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Toddler Groups: Sanity Saver Or Nest Of Vipers?

Mon, 23 Apr 2018 16:04:01 +0000

2018-04-23T16:04:01+00:00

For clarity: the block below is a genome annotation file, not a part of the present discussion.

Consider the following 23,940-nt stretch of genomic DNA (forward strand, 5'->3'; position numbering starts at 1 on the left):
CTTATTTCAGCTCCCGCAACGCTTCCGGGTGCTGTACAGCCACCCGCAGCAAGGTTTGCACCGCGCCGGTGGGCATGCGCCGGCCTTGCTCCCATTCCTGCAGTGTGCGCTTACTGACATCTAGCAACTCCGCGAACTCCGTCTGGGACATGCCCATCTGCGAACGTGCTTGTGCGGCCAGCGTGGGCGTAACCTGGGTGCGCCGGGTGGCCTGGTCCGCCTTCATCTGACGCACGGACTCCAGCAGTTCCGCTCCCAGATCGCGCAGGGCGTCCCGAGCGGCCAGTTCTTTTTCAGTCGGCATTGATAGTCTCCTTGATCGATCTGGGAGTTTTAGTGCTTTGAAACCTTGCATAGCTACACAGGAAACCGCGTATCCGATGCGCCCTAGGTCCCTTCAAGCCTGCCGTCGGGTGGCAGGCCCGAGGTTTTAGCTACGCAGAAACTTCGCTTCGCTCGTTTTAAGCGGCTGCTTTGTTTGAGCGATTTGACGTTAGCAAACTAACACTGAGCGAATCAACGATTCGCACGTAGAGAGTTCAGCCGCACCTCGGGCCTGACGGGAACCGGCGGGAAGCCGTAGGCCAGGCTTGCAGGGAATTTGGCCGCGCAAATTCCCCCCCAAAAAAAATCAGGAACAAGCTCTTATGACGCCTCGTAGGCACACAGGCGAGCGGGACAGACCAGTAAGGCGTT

Every day thousands of baby and toddler groups take place in churches and community venues across the country. Different from their more formal cousin, the baby and toddler class, they are intended to be a way for parents of under 5s to meet each other while the children burn off some energy. They have a reputation for draughty halls, dirty toys, tantruming toddlers and bad coffee, but what they are most often known for, is cliques and bitchiness.So what makes people go? Well, parenting can be lonely and, much of the time, mind numbingly boring. Boring enough that, if you don’t have friends or family with small children close by, desperation will make you want to spend two hours in a room with other people’s screaming kids as well as your own, drinking bad coffee and attempting to make small talk with strangers. At least that’s what made me visit my first toddler group. My son was 18 months old, all my friends with children lived far away and I hadn’t exactly taken to parenting like a duck to water. So, in the hope of making some local mummy friends, I took myself off to the local church one Monday morning. It didn’t go well. I do not exaggerate when I say that no one spoke to me. Everyone seemed to have their own little group of friends with no room for one more. What’s worse was that the doors were locked, to thwart any toddler escape plans, so I didn’t even feel like I could get up and leave without drawing attention to my lonely state. Towards the end of the session my son banged his face, just next to his eye. It was bleeding and he was screaming blue murder and still no one spoke to me. Unsurprisingly, I didn’t go back. About nine months later my son developed an irrational fear of other children, cowering in terror when they came anywhere near him. That, along with the fear that my postnatal depression would return after my daughter was born in a few months time, pushed me to give toddler groups another go.I decided to try a different one, and that I would just focus on helping my son get used to other children, if I made friends that was a bonus. It was hard to start with. I spent most of the time playing cars with my son, which I could have done at home with better coffee. I can remember each week reporting back to my husband how many people had spoken to me. I stuck it out and the number slowly increased. New people came who also didn’t know anyone and we banded together and became friends. Eventually I came to look forward to Tuesday mornings and so did my son.When my daughter was three months old the lady who ran the group moved away and I somehow ended up taking over from her. I was keen to make the group friendly and tried to introduce new people and make sure they felt welcome. But it wasn’t easy. The wonderful group of friends I had made didn’t seem all that keen on talking to new people. And that’s when I realised that people don’t not talk to the new mum at toddler group because they are mean, they are simply creatures of habit and look forward each week to sitting in their favourite corner and catching up with their friends. They are also exhausted by parenthood and making small talk with strangers is hard work compared to having a moan about your toddler’s tantrums to a mum you already know won’t judge you because your kids drove you to drink well before wine o’clock.So what should you do if you want to learn to love toddler groups but are struggling? For me the key was sticking with it. If you keep going long enough other newbies will come and you will be the one who welcomes them. Plus, if you just keep going the regulars will realise you’re there to stay and eventually make the effort. Play with your child, play with other people’s children if you can face it. Offer to help out, even if it’s just tidying up at the end. Most importantly remember, just because they aren’t talking to you, it doesn’t mean they are [...]